Beginning with the cancelled flight that routed us through Islamabad, we quickly learned that flights in Afghanistan can be unreliable. With only days left in Afghanistan, we turned our attention to the departing flight. At first search, it appeared that the Kabul to Istanbul direct flight had been cancelled. Thanks again, Turkish Airlines. Of course, by the time we had a backup plan in place, the direct flight was confirmed to be back on. This created a new problem for us though… we were in Masir-i-Sharif and planned to fly back possibly a day later. Now we needed to fly back immediately but there was no space. What did we do? We drove. Yeah… After hearing about the Taliban checkpoints around every corner, we embarked on a nine-hour road trip from Masir-i-Sharif back to Kabul.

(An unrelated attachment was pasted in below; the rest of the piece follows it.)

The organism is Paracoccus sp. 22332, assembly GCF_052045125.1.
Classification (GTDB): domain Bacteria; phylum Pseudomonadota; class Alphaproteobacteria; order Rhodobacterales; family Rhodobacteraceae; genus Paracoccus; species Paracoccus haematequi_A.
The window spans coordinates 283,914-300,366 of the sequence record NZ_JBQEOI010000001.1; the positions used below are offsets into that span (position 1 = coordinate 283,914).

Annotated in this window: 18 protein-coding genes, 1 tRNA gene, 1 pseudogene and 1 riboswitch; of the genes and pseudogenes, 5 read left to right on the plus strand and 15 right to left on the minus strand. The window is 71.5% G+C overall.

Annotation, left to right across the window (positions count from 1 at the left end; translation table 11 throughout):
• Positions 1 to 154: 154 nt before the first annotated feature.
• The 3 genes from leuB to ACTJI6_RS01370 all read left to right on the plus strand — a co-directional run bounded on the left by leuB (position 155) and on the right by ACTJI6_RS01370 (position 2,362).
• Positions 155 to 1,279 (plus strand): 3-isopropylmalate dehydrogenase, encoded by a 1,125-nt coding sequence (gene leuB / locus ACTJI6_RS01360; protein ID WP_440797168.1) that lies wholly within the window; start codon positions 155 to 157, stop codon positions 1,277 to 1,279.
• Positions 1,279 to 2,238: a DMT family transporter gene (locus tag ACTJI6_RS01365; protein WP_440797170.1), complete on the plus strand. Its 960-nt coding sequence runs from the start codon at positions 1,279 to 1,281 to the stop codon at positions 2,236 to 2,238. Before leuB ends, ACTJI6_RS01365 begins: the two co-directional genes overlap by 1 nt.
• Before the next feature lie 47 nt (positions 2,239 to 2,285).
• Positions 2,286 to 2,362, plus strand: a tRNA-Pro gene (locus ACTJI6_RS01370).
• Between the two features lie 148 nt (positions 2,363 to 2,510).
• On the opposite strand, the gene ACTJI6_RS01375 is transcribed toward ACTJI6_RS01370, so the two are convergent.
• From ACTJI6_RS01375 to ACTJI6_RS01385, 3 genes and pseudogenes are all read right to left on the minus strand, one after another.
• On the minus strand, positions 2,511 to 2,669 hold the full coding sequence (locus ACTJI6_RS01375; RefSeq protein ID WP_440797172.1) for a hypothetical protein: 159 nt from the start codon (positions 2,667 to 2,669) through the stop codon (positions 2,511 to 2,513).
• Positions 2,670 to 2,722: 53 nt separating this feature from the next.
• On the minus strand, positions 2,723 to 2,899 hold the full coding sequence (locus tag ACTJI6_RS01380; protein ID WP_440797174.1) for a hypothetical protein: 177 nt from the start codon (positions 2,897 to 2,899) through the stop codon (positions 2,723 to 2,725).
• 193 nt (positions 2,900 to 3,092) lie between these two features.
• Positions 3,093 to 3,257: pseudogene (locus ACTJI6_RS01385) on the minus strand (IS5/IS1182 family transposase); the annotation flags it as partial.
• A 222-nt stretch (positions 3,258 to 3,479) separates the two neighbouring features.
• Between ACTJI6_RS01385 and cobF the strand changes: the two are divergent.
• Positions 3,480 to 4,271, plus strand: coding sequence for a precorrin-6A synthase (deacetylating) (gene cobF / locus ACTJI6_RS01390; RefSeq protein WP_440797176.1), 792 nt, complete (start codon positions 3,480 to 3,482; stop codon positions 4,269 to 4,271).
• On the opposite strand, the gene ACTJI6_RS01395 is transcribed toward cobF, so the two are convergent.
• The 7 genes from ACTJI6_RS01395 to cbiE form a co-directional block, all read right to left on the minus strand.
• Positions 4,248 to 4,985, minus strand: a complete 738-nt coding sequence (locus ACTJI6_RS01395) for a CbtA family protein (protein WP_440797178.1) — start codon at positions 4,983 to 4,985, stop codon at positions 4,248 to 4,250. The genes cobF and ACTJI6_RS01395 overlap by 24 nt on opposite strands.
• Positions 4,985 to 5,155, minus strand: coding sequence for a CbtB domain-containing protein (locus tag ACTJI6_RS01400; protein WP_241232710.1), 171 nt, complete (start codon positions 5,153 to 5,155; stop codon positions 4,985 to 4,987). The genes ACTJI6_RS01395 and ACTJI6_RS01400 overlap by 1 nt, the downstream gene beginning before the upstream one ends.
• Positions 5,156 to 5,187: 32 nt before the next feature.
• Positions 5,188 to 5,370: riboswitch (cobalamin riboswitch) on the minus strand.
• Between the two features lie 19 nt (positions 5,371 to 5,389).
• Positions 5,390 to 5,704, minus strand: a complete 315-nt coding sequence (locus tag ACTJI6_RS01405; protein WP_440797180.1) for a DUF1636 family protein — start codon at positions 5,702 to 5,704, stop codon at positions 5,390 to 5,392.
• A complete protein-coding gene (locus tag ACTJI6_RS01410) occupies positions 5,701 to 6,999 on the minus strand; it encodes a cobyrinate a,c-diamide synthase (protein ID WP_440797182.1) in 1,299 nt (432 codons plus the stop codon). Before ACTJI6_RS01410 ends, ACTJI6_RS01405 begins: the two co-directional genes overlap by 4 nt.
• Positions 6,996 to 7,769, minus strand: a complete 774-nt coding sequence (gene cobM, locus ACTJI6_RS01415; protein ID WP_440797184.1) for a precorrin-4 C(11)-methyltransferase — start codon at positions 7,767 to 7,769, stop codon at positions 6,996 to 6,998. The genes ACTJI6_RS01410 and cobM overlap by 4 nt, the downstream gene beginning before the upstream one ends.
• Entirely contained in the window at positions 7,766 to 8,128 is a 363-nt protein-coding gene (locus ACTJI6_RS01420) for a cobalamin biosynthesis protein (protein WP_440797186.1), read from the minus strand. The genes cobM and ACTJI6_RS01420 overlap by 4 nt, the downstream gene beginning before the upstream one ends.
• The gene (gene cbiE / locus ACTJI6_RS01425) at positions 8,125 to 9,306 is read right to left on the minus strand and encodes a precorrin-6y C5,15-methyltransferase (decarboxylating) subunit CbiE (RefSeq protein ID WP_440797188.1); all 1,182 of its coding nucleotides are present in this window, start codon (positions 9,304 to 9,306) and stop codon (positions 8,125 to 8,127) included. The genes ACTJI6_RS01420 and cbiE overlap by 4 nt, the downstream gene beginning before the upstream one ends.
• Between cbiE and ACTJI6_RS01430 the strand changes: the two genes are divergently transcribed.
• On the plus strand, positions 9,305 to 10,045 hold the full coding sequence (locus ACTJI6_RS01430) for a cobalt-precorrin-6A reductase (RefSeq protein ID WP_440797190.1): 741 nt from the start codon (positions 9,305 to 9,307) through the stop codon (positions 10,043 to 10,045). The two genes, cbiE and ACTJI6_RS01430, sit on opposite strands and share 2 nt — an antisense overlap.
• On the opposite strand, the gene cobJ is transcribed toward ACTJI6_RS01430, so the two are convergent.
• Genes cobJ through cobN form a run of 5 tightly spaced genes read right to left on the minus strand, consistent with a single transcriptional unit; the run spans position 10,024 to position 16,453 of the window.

Before that though, we did spend a little time in Masir-i-Sharif. While the town is supposed to be known for some great food, and we did get some Kebabs, Pulao, and some local specialties from a bustling local place a couple times… Afghani food was beginning to get a bit tiresome for us. Can I comment on how the Pulao in Masir is “better” than Kabul? Umm, no, I really can’t. The main sight to see in Masir of course is the Blue Mosque, also known as the Shrine of Hazrat Ali. This should have been a rather straightforward in-and-out tourist visit, but it proved much more interesting than expected.